The Dance Scene

TV review by
Melissa Camacho, Common Sense Media
The Dance Scene TV Poster Image
A-list choreographer mixes hard work with romance, language.

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A lot or a little?

The parents' guide to what's in this TV show.

Positive Messages

Gibson shares messages about the importance of working hard and being strong, but also mixes in some racially oriented stereotyping through the use of comments such as "white pixy" and "I’m sending her to black."

Positive Role Models & Representations

Gibson attempts to be a mentor to some of her assistants, but her comments sometimes seem more pretentious than constructive.


Contains some occasional arguing, as well as some tough criticism from Gibson.


Hugging and kissing is sometimes visible. Choreography often requires dancers to look sexy or make suggestive movements. Dating and relationships are frequently discussed.


Words like "ass" and "bitch" are audible while curses like "s- -t" are fully bleeped.


Gibson’s company, Boom Kack Studio, is prominently featured. Scenes from concerts like Divas: Salute the Troops and other events are also highlighted. 

Drinking, Drugs & Smoking

Wine and alcohol consumption is visible during meals.

What parents need to know

Parents need to know that this reality series that follows a celebrity choreographer as she works with a team of dancers is pretty tame, but it does contain some discussions about relationships that may be too mature for younger viewers. Expect some language ("bitch" and "ass," plus some bleeped words) and social drinking. Teens will be drawn to the behind-the-scenes look at the Hollywood dance world, as well as to some of the celebs featured on the show.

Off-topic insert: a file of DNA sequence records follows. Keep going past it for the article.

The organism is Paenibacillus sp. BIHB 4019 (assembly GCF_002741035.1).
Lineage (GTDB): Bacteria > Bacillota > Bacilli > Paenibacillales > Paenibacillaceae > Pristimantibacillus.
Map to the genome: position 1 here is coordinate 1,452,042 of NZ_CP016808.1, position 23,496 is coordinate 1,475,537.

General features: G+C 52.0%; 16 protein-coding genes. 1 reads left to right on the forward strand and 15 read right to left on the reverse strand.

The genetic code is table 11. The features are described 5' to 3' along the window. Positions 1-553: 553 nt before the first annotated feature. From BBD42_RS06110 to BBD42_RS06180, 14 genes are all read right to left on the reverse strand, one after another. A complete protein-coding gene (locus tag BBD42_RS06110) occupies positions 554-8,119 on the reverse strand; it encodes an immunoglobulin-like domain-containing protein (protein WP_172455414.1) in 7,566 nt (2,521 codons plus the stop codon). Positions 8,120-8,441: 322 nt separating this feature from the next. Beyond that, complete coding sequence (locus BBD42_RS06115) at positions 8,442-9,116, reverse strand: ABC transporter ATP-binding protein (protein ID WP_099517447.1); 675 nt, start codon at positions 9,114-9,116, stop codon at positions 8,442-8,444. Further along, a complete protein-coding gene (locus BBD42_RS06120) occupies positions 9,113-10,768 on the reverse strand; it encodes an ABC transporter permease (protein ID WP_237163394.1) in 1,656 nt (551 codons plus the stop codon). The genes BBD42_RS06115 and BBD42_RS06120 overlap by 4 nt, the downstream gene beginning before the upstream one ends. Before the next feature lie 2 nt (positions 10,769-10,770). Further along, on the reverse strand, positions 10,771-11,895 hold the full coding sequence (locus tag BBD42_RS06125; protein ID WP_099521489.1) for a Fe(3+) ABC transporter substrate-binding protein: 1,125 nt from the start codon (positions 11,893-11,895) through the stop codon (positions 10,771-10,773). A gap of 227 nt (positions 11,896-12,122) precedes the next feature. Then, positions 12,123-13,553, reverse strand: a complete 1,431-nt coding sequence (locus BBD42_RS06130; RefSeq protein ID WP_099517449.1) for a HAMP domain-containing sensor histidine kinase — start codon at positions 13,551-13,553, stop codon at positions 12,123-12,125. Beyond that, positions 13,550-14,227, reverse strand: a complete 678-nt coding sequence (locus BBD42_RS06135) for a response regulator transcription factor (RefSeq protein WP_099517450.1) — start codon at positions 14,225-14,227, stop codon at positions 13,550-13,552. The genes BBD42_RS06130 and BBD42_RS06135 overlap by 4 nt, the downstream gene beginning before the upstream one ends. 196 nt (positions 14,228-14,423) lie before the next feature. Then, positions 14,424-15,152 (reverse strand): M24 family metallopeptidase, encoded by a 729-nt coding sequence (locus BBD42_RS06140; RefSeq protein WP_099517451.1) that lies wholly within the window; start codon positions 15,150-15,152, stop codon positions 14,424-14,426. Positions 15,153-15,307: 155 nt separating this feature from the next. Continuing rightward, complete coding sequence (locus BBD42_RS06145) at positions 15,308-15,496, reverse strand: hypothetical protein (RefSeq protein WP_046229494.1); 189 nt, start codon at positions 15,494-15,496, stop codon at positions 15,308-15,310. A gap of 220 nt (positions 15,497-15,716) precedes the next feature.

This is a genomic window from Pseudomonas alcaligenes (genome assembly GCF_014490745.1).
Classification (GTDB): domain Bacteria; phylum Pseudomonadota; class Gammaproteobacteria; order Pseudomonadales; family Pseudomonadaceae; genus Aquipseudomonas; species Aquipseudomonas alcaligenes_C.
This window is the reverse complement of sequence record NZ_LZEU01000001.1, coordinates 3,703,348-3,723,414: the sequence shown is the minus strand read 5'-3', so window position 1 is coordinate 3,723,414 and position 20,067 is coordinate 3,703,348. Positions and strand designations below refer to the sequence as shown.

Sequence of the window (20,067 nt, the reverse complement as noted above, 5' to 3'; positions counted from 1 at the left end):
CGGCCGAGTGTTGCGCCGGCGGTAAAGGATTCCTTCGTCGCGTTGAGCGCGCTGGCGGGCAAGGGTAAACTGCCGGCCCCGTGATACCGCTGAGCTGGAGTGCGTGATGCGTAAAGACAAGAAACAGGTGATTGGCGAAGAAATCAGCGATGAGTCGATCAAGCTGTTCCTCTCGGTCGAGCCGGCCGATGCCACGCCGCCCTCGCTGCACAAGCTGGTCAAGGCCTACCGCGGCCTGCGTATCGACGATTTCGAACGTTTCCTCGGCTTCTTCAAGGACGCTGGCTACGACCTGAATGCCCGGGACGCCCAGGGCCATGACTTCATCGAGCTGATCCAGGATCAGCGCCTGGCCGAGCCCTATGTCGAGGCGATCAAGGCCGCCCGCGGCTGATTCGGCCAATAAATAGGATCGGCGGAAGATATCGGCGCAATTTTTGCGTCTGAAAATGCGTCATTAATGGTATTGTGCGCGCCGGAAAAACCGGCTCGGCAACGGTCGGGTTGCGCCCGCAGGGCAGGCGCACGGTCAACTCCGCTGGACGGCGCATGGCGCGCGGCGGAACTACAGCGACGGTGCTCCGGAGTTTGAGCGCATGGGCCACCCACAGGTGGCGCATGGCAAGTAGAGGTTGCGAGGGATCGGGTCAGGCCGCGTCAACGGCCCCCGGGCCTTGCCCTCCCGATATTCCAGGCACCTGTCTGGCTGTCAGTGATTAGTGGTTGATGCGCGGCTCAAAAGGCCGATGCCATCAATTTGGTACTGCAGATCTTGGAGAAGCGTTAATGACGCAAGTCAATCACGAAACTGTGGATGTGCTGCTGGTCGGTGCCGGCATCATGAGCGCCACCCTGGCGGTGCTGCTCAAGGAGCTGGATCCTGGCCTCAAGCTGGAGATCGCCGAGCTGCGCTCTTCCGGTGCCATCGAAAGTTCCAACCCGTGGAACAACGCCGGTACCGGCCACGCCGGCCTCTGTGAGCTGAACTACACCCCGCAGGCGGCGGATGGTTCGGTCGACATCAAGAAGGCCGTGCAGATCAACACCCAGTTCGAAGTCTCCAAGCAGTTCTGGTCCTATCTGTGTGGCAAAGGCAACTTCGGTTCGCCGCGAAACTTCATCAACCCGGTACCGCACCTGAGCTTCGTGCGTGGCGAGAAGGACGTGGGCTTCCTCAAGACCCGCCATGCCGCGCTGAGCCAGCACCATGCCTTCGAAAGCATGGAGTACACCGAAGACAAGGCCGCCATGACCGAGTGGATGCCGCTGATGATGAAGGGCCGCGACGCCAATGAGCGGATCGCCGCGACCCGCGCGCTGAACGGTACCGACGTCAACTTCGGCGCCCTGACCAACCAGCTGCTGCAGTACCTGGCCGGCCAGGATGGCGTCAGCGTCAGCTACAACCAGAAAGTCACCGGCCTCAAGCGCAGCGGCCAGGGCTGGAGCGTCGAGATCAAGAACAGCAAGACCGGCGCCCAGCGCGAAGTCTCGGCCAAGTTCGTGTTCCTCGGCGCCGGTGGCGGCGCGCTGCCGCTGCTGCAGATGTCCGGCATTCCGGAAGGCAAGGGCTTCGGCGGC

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What's the story?

THE DANCE SCENE follows celebrity choreographer and creative director LaurieAnn Gibson as she trains and leads a team of dancers to work and perform with high profile stars at her L.A.-based Boom Kack Studio. Gibson, who is known for her work with artists like Lady Gaga, Katy Perry, and the Jonas Brothers, mentors talented and ambitious junior choreographers like Sarah Mitchell, Paula Van Oppen, and Kherington Payne, so that they can maintain a competitive edge in the Hollywood dance world. Also joining "Team Book Kack" is senior choreographer Richard Jackson and Gibson's assistant, Lacee Rose. In between meetings, rehearsals, and other dance-related events, each of the dancers tries to sort out their complicated personal lives.

Is it any good?

The reality docuseries offers an inside look into Hollywood’s competitive dance world, and what it takes to succeed in it. But the show’s drama also comes from the dancers’ romantic entanglements, including Gibson’s secret romance with business partner Joe Wilson, which lead to some awkwardly voyeuristic scenes.  

There are attempts by Gibson to send some positive messages about working hard and having a strong sense of self, but they are sometimes offset by her sense of self-importance and her use of racially oriented remarks. Nonetheless, teens interested in dance and/or the Hollywood scene will probably find the show very entertaining.

Talk to your kids about ...

  • Families can talk about professional dancing. How much training does someone have to have to be a professional dancer? Do you have to be formally trained in a dance studio to be considered a "real" dancer? Is having technique and talent enough, or are there other qualities that a dancer has to have to make it big in Hollywood?

  • Why do reality cast members reveal their personal lives in front of the camera? Do they really expect it to remain private once the show goes on the air? How real do you think these conversations are?

TV details

Our editors recommend

For kids who love dancing

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